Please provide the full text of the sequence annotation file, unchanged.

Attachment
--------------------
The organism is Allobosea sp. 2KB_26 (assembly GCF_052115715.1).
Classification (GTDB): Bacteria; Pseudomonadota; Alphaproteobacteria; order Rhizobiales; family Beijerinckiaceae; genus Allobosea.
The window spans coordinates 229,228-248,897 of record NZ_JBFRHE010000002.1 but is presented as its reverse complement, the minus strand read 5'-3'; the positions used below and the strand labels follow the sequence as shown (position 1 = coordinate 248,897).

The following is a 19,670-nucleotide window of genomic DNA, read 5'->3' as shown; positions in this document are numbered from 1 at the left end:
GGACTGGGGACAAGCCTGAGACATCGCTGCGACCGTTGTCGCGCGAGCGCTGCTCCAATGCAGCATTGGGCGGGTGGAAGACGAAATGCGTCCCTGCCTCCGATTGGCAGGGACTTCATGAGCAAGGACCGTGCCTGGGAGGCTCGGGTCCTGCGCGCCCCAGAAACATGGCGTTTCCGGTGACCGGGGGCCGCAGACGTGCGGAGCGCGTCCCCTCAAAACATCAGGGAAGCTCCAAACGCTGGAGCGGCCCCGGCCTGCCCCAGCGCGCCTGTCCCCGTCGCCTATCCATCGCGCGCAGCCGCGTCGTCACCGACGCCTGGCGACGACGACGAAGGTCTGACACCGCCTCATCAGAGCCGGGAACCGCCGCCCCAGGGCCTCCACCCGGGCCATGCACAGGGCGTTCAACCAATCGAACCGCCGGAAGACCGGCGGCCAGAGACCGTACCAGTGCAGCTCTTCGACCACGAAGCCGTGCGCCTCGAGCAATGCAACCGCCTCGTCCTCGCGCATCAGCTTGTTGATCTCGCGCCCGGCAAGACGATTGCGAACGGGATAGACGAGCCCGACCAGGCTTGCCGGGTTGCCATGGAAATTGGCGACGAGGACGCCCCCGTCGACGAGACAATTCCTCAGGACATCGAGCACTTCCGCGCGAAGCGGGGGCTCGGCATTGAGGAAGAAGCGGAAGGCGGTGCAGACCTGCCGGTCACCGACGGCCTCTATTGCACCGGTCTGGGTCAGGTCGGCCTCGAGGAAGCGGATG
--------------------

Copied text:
The organism is Allobosea sp. 2KB_26 (assembly GCF_052115715.1).
Classification (GTDB): Bacteria; Pseudomonadota; Alphaproteobacteria; order Rhizobiales; family Beijerinckiaceae; genus Allobosea.
The window spans coordinates 229,228-248,897 of record NZ_JBFRHE010000002.1 but is presented as its reverse complement, the minus strand read 5'-3'; the positions used below and the strand labels follow the sequence as shown (position 1 = coordinate 248,897).

The following is a 19,670-nucleotide window of genomic DNA, read 5'->3' as shown; positions in this document are numbered from 1 at the left end:
GGACTGGGGACAAGCCTGAGACATCGCTGCGACCGTTGTCGCGCGAGCGCTGCTCCAATGCAGCATTGGGCGGGTGGAAGACGAAATGCGTCCCTGCCTCCGATTGGCAGGGACTTCATGAGCAAGGACCGTGCCTGGGAGGCTCGGGTCCTGCGCGCCCCAGAAACATGGCGTTTCCGGTGACCGGGGGCCGCAGACGTGCGGAGCGCGTCCCCTCAAAACATCAGGGAAGCTCCAAACGCTGGAGCGGCCCCGGCCTGCCCCAGCGCGCCTGTCCCCGTCGCCTATCCATCGCGCGCAGCCGCGTCGTCACCGACGCCTGGCGACGACGACGAAGGTCTGACACCGCCTCATCAGAGCCGGGAACCGCCGCCCCAGGGCCTCCACCCGGGCCATGCACAGGGCGTTCAACCAATCGAACCGCCGGAAGACCGGCGGCCAGAGACCGTACCAGTGCAGCTCTTCGACCACGAAGCCGTGCGCCTCGAGCAATGCAACCGCCTCGTCCTCGCGCATCAGCTTGTTGATCTCGCGCCCGGCAAGACGATTGCGAACGGGATAGACGAGCCCGACCAGGCTTGCCGGGTTGCCATGGAAATTGGCGACGAGGACGCCCCCGTCGACGAGACAATTCCTCAGGACATCGAGCACTTCCGCGCGAAGCGGGGGCTCGGCATTGAGGAAGAAGCGGAAGGCGGTGCAGACCTGCCGGTCACCGACGGCCTCTATTGCACCGGTCTGGGTCAGGTCGGCCTCGAGGAAGCGGATG